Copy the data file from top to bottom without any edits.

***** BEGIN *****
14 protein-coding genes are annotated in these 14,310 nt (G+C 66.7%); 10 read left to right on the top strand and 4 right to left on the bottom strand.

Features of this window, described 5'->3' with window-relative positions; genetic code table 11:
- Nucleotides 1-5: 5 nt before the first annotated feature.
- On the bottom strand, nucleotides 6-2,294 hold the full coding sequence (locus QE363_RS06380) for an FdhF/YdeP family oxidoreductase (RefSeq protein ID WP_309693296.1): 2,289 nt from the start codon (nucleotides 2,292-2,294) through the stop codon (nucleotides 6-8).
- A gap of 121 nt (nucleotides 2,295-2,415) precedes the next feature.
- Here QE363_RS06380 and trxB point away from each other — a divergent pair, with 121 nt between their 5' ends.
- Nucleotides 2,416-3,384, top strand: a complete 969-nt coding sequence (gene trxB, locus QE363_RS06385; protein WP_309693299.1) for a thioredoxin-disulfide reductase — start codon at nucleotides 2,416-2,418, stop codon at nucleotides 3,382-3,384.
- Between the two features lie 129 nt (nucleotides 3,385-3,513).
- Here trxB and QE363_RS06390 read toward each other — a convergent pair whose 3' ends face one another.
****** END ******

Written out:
14 protein-coding genes are annotated in these 14,310 nt (G+C 66.7%); 10 read left to right on the top strand and 4 right to left on the bottom strand.

Features of this window, described 5'->3' with window-relative positions; genetic code table 11:
- Nucleotides 1-5: 5 nt before the first annotated feature.
- On the bottom strand, nucleotides 6-2,294 hold the full coding sequence (locus QE363_RS06380) for an FdhF/YdeP family oxidoreductase (RefSeq protein ID WP_309693296.1): 2,289 nt from the start codon (nucleotides 2,292-2,294) through the stop codon (nucleotides 6-8).
- A gap of 121 nt (nucleotides 2,295-2,415) precedes the next feature.
- Here QE363_RS06380 and trxB point away from each other — a divergent pair, with 121 nt between their 5' ends.
- Nucleotides 2,416-3,384, top strand: a complete 969-nt coding sequence (gene trxB, locus QE363_RS06385; protein WP_309693299.1) for a thioredoxin-disulfide reductase — start codon at nucleotides 2,416-2,418, stop codon at nucleotides 3,382-3,384.
- Between the two features lie 129 nt (nucleotides 3,385-3,513).
- Here trxB and QE363_RS06390 read toward each other — a convergent pair whose 3' ends face one another.